“A great love is something you will never forget. I was a child when I first met Music. All around me was dark, a pitch dark, but at the end of this dark tunnel I could see the light. No, I was not in a coma, I was sitting in a cinema! An old fourth-rate cinema, where first-runs have not been shown for years. But suddenly the light of the screen turned in a bright-coloured fuchsia, and an unexpected sound made me feel like I had butterflies in my stomach. It was a piano chord, and it sounded too difficult to the ears of a five years old boy: it was the opening chord to the theme of The Pink Panther“.
Alessandro Magnanini was born and grown up in Reggio Emilia. Guitarist, composer and producer, since the childhood he showed a keen interest in both music and songwriting. Among the years he focused his interest in jazz, both studying harmony and developing the approach to his instrument, which he had initially started as a self taught player. The aim in that first part of his artistic career was focused on the modern evolution of the jazz language, availing himself of the teachings of the great musicians and performers of the genre (Duke Ellington, Miles Davis, A.C. Jobim, Paul Desmond, Bill Evans, John Coltrane, Ella Fitzgerald, Stan Getz, Jim Hall, Wes Montgomery and Barry Galbraith among all). The training years are described by an intensive concert activity in the clubs and theatres of the peninsula; they were the years of “militancy” in bands such as the Jazz Art Orchestra, with which also landed in the USA territory on the occasion of the San Francisco Jazz festival. In the same way the experience achieved in the recording sessions also becomes fundamental to complete his technical-productive background.
2005 is the year of the meeting with Cesare Cremonini, with whom he collaborated both as instrumentalist and arranger, especially with reference to the orchestral parts of the last productions by the Bolognese songwriter. This meeting further expand his music perspective, progressively closer to the pop field.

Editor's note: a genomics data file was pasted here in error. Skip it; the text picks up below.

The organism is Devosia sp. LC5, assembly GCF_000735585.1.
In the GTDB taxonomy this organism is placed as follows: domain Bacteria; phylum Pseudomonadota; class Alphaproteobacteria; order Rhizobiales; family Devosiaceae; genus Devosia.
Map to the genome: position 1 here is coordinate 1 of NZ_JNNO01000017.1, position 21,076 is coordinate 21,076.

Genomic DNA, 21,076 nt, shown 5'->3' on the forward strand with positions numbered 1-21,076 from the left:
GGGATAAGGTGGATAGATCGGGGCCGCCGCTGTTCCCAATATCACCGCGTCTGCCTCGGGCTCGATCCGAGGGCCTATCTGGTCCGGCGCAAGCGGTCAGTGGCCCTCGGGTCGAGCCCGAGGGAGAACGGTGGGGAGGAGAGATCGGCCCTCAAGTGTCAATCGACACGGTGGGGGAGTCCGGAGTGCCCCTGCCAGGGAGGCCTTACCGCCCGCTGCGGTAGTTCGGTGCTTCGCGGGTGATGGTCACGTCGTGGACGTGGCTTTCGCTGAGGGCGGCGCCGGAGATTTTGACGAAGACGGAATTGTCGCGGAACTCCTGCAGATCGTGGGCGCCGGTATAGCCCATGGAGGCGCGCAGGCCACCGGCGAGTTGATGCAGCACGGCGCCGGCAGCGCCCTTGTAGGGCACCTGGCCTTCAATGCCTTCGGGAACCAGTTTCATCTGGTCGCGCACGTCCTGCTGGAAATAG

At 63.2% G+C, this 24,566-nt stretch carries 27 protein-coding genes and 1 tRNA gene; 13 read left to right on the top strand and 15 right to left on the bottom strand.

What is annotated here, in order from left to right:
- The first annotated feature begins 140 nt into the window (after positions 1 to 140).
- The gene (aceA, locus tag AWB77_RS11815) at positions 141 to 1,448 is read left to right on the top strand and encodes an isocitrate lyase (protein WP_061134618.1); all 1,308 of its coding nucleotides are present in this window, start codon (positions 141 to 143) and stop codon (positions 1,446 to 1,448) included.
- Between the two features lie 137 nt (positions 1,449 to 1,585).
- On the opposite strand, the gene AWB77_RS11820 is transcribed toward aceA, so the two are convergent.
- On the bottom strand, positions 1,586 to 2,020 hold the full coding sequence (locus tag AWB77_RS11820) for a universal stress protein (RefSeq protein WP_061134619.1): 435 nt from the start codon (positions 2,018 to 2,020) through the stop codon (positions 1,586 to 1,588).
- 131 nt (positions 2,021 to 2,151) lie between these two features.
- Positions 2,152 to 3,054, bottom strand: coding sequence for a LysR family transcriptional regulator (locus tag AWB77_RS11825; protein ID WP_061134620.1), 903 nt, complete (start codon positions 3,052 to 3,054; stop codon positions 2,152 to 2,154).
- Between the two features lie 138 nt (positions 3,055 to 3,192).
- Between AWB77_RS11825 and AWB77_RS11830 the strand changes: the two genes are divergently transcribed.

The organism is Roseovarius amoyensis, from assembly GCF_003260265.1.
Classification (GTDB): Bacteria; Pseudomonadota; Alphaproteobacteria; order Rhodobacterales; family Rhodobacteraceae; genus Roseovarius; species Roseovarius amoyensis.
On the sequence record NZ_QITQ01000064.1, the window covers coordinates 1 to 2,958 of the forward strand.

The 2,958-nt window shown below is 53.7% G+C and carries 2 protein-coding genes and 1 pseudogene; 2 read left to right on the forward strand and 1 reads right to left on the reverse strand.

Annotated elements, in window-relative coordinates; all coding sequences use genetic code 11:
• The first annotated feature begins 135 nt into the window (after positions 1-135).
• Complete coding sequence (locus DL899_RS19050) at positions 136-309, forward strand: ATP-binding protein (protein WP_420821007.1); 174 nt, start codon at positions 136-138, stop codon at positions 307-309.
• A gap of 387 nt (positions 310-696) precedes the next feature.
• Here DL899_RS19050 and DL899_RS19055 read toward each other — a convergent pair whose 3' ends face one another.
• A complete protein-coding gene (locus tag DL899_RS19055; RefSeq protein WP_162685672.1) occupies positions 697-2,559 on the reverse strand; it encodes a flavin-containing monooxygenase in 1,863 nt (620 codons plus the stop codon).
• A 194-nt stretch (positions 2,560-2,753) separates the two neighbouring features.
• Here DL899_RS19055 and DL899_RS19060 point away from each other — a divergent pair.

In 2006, while he was working on a new piece, the friend and producer Luca Pernici suggested to Alessandro to contact a singer both living and working near Parma. In his friend’s opinion this singer was gifted with a vocal timbre fitting that production. The singer is Mario Biondi, the song is This Is What You Are. Then, thanks to the meeting with Luciano Cantone and Davide Rosa, who understood immediately the potential of the piece, the project “Was-a-bee” was born, quickly becoming an international success. As a first step it was the BBC to recognize the potential of the song, then it achieved a great success in Italy too, thanks to the new production of the song, more suitable for the market in question, becoming the hit that anyone knows.
The success of this piece marks once again the rising of the composer Alessandro Magnanini, to whom they entrusted with the orchestral arrangements for the tour of the Catanese singer. For this reason he become the director of the Duke Orchestra, an ensemble of 25 elements which achieve a great success in prestigious location such as the Teatro Romano in Verona, the Teatro Antico in Taormina and the Auditorium in Ravello. It was during this experience that started growing the idea of a soloist project following the tradition of the great adult pop productions of the past, where the melodies prominently easy listing are here filtered through a jazz approach and a more cultured language alike. Furthermore these melodies are identified with the arrangements of excellent artists such as Claus Ogerman, referring in particularly to those ones produced for the performances of Astrud Gilberto, the orchestral atmospheres proper to the Shirley Bassey’s repertory, and the “playful” evocative ability of Henry Mancini. We could probably consider all of these models unreachable, but anyway they show to Alessandro Magnanini the artistic line where to draw inspiration from.
In this way Someway Still I Do comes out, a record whose value is increased by the immediacy of pop, the quality of the arrangements, the delicacy of a timeless music and the world of soundtracks. representing a kind jazz whose breathing is typically orchestral. For this work the Italian composer avails himself of some collaborations which further enhance the structure of the tunes. Among the guests we mention the warming voices of Jenny B, the singer winner of the Sanremo Festival in 2000 and Liam McKahey, frontman of the English band Cousteau, and the instrumental section of the High Five Quintet.
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